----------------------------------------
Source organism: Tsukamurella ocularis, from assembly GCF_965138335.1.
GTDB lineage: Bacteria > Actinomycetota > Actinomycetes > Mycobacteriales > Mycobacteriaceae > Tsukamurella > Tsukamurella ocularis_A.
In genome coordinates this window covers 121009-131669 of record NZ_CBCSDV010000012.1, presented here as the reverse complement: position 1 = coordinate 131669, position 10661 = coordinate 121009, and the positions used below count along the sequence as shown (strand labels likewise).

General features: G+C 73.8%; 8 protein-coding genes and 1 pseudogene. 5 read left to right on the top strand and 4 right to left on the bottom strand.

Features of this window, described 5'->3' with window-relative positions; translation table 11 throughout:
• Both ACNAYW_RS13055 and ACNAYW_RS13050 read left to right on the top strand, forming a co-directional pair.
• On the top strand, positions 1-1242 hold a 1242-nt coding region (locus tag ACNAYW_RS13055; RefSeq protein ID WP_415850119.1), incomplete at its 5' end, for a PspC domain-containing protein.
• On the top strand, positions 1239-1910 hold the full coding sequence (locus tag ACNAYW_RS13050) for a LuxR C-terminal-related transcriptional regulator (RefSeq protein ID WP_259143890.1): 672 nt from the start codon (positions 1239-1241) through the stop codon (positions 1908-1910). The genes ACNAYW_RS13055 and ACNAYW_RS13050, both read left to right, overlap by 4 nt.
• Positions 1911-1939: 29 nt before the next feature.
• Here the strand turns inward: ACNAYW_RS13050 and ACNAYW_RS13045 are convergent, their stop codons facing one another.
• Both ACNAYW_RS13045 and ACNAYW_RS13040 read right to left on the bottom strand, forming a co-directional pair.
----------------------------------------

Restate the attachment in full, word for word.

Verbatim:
Source organism: Tsukamurella ocularis, from assembly GCF_965138335.1.
GTDB lineage: Bacteria > Actinomycetota > Actinomycetes > Mycobacteriales > Mycobacteriaceae > Tsukamurella > Tsukamurella ocularis_A.
In genome coordinates this window covers 121009-131669 of record NZ_CBCSDV010000012.1, presented here as the reverse complement: position 1 = coordinate 131669, position 10661 = coordinate 121009, and the positions used below count along the sequence as shown (strand labels likewise).

General features: G+C 73.8%; 8 protein-coding genes and 1 pseudogene. 5 read left to right on the top strand and 4 right to left on the bottom strand.

Features of this window, described 5'->3' with window-relative positions; translation table 11 throughout:
• Both ACNAYW_RS13055 and ACNAYW_RS13050 read left to right on the top strand, forming a co-directional pair.
• On the top strand, positions 1-1242 hold a 1242-nt coding region (locus tag ACNAYW_RS13055; RefSeq protein ID WP_415850119.1), incomplete at its 5' end, for a PspC domain-containing protein.
• On the top strand, positions 1239-1910 hold the full coding sequence (locus tag ACNAYW_RS13050) for a LuxR C-terminal-related transcriptional regulator (RefSeq protein ID WP_259143890.1): 672 nt from the start codon (positions 1239-1241) through the stop codon (positions 1908-1910). The genes ACNAYW_RS13055 and ACNAYW_RS13050, both read left to right, overlap by 4 nt.
• Positions 1911-1939: 29 nt before the next feature.
• Here the strand turns inward: ACNAYW_RS13050 and ACNAYW_RS13045 are convergent, their stop codons facing one another.
• Both ACNAYW_RS13045 and ACNAYW_RS13040 read right to left on the bottom strand, forming a co-directional pair.